EXT. WASTELAND. NIGHT. Winds blow ashy dust through the streets of a destroyed city. A half-burned billboard for "Ubuntu: Believe!" hangs off its original signage. Suddenly a hatch opens from the street and from it emerges a slender figure with disturbingly long fingers. He scowls as he looks around finding no one. A knee brace holds him steady as he leans down and licks ash from the street. With a grimace he reaches up and pulls a green headband on then shuffles off into what was once a proud city. MAN: Truth?! Brother! His words echo through empty streets and off abanoned buildings. He is alone abandoned left to rebuild. And that's pretty much how I envision Rajon Rondo entering the 2013-2014 season with the Boston Celtics. Rajon Rondo was left behind. When I say that I'm not blaming Paul Pierce or Kevin Garnett. This is a business those players have to look out for the end of their careers and they both provided guidance for Rondo as to what happens next in his brilliant complicated career. But the fact remains that a team that told itself it was about brotherhood family ubuntu and sacrifice saw its members scatter to the wind in search of gold when they knew the bomb was going to go off. And for the first time this complicated complex hilariously surly point guard finds himself with no one to shoulder the weight and a somehow-increased level of expectations on his shoulders. Rondo belongs to an undefined and yet iconic group of players that are described in contradicting terms. He's lauded as one of the league's best point guards but pointed to as not being as good as the Celtics have needed. He's criticized for not being able to shoot or score enough despite shooting 51 percent from 16 feet to the 3-point line last season via Basketball Reference. He's the team's emotional leader but a surly snarky malcontent who has driven his coach to the ends of madness and allegedly helped drive Ray Allen to Miami.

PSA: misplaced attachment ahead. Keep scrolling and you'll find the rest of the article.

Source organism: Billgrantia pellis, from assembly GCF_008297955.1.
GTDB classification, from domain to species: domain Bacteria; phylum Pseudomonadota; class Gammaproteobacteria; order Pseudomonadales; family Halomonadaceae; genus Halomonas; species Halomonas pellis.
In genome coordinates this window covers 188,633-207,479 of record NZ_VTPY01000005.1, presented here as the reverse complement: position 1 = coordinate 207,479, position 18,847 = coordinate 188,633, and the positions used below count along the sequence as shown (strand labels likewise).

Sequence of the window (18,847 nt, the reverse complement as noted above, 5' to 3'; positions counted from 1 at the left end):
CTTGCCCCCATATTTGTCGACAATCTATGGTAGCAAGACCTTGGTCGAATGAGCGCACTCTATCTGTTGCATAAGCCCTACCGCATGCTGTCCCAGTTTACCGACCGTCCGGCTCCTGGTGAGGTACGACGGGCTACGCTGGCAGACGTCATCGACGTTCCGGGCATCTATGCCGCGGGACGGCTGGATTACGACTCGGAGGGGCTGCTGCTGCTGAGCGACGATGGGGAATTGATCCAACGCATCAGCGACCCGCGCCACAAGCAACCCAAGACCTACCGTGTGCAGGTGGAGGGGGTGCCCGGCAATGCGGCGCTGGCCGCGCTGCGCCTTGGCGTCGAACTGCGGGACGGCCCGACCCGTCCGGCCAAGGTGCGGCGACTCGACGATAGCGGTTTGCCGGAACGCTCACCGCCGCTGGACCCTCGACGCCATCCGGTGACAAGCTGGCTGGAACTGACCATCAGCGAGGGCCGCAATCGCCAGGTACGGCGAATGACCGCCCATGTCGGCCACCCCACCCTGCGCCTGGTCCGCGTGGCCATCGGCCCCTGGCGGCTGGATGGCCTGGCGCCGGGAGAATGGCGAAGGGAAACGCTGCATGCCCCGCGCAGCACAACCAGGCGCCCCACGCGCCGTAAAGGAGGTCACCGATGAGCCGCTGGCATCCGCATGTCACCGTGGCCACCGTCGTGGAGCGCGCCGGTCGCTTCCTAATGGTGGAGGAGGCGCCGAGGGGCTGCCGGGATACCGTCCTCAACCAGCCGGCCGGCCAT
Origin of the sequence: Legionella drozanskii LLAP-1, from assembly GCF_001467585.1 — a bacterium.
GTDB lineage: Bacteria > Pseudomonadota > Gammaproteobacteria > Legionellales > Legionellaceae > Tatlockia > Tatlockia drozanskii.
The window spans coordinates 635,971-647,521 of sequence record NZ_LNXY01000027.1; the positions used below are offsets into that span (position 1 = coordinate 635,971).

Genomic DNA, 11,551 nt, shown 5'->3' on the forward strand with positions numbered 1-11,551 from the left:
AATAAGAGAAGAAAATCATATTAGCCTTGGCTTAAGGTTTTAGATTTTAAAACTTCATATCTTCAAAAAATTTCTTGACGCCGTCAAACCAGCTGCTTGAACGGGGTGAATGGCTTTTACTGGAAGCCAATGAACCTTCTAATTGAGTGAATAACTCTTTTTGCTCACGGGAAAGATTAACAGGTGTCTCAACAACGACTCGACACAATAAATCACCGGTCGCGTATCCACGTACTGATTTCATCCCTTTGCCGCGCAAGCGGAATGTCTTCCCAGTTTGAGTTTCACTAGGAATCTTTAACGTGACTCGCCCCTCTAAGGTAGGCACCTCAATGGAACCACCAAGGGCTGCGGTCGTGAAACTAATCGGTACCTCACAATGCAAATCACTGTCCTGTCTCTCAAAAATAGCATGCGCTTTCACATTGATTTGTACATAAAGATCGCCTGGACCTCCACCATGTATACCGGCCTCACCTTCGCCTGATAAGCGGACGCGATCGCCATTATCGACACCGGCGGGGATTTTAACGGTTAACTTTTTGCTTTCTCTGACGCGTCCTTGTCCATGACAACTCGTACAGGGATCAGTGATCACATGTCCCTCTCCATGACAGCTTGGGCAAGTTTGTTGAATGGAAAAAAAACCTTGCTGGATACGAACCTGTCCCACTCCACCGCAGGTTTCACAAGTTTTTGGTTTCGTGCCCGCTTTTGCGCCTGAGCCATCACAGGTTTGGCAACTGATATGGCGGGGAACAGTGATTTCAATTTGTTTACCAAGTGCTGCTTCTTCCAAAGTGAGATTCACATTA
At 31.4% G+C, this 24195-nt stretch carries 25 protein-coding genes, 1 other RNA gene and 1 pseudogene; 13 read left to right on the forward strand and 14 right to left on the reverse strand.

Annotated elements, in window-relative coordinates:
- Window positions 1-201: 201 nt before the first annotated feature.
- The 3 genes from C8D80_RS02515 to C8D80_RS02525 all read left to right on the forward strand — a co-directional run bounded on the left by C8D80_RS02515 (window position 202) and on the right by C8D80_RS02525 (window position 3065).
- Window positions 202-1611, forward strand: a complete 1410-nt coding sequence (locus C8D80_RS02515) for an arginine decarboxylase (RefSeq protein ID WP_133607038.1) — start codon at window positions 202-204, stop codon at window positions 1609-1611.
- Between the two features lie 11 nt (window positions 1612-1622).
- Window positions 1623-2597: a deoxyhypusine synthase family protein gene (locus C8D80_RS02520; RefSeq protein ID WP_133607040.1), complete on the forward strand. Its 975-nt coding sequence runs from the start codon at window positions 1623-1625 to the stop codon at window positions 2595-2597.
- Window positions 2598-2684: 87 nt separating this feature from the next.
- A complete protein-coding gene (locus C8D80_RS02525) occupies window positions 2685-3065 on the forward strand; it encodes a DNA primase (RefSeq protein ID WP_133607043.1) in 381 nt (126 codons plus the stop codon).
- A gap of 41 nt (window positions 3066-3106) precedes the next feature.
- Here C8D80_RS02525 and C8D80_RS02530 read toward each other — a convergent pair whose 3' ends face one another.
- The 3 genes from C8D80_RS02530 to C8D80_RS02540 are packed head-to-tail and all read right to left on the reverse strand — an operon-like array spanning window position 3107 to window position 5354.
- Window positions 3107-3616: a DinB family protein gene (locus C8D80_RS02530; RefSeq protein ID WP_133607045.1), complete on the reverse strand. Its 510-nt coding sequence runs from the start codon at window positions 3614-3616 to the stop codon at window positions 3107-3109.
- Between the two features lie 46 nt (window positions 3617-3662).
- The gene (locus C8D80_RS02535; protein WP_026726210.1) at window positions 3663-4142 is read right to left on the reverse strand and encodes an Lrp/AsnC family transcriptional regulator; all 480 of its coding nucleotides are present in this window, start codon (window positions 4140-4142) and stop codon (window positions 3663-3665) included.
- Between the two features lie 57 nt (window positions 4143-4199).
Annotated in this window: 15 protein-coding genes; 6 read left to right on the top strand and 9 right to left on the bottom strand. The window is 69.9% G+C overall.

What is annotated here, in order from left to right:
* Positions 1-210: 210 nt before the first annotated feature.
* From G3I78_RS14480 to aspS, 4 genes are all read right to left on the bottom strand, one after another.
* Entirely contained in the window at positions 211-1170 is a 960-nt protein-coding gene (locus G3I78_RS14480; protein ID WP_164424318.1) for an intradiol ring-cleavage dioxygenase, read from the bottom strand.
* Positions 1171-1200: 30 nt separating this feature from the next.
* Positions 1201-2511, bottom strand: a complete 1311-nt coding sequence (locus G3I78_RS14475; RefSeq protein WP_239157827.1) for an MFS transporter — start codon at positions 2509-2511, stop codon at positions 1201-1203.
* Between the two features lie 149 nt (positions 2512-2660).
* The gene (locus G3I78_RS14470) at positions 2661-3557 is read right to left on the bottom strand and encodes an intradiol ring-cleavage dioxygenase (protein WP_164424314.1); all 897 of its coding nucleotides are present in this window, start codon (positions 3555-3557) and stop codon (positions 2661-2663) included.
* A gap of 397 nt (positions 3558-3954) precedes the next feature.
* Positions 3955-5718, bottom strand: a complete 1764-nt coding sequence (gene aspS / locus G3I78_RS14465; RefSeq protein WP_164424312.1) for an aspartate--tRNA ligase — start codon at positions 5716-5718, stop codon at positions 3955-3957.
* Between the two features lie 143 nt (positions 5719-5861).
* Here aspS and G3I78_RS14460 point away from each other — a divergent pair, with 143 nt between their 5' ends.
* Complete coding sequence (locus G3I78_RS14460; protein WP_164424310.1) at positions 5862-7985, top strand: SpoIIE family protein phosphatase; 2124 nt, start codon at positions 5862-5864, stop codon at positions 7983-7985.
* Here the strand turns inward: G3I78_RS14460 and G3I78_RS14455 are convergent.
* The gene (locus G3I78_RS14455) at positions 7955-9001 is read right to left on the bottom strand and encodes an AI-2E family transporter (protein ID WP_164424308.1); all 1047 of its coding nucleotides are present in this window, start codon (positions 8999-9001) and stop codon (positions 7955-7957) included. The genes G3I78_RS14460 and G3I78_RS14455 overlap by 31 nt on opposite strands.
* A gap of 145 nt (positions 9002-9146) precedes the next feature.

Rajon Rondo and the Celtics' age of apocalypse
CBS Sports | Aug 21